The key is this. There are two ways of running a system responsibly, competition and regulation. Most American industries have a combination of both, some more regulated and some more competitive, but most a mixture of both. How do corporations operate within these systems? What it wants to do, what it fights to do, plots to do, is to escape both and either. Any self-respecting corporation will espouse the holy cause of competition and try to escape it to become a monopoly. What any self-respecting industry wants to do is to capture the regulators and make rules that favor business rather than the public. That’s what they are born to do. The role of the government is to prevent both from happening. Capturing the regulators and crushing and excluding the competition is the strategic function of the corporation.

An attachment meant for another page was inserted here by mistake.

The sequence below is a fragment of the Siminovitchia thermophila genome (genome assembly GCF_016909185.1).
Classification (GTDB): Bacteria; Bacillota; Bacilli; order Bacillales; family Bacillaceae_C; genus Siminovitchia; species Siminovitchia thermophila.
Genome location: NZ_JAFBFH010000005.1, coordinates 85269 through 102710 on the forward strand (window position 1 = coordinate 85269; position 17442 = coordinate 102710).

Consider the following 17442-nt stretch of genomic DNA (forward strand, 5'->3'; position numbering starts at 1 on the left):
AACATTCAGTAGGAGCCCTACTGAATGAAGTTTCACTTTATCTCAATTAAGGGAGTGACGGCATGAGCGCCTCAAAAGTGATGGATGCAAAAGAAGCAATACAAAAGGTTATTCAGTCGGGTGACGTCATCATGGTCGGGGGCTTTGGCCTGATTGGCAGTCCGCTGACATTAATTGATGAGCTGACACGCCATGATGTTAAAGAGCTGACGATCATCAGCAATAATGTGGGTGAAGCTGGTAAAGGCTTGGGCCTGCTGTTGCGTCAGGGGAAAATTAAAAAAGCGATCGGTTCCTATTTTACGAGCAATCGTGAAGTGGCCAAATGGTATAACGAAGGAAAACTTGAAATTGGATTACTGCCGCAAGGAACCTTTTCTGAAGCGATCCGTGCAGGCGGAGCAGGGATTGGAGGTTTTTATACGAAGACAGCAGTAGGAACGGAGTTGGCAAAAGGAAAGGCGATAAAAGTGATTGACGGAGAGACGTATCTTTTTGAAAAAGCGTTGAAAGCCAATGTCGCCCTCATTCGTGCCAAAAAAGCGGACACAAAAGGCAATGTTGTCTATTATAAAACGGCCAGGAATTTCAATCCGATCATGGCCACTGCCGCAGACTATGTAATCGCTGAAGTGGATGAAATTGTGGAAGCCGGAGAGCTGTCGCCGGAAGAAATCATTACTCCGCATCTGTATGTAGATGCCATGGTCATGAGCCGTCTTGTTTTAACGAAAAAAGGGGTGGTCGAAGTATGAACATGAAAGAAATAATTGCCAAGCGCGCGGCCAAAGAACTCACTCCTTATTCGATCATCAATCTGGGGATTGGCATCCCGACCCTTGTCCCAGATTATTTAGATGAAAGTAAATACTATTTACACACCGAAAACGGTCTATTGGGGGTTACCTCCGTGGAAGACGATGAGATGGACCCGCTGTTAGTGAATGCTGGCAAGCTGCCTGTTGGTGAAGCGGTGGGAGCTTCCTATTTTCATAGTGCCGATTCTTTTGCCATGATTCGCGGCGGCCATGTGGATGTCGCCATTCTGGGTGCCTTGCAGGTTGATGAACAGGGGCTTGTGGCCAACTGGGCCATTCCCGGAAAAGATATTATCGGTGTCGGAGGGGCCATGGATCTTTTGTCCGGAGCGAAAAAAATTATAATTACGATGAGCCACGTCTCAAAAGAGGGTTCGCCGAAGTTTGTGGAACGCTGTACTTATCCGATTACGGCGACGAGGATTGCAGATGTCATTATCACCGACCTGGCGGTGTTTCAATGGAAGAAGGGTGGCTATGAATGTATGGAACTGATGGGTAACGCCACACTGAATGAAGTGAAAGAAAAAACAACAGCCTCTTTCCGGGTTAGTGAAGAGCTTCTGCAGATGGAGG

The health insurance companies have not been heavily regulated, despite their claims that they have been, and 90% of the population have had a choice of health insurance companies so sparse that they qualify as either oligopolies or monopolies. That has been part of the tragedy of the health insurance industry. How much will this be changed now? In the service of increased coverage, some important regulation will be introduced – excluding prior conditions, excluding rescissions, etc. That’s not nothing. But the essential conditions of competition will not be introduced, because HIE will apply to so few applicants for insurance, maybe a couple of million. There will be some increased regulation as mentioned, but only a couple of provisions, really. In the end the system will not be essentially changed.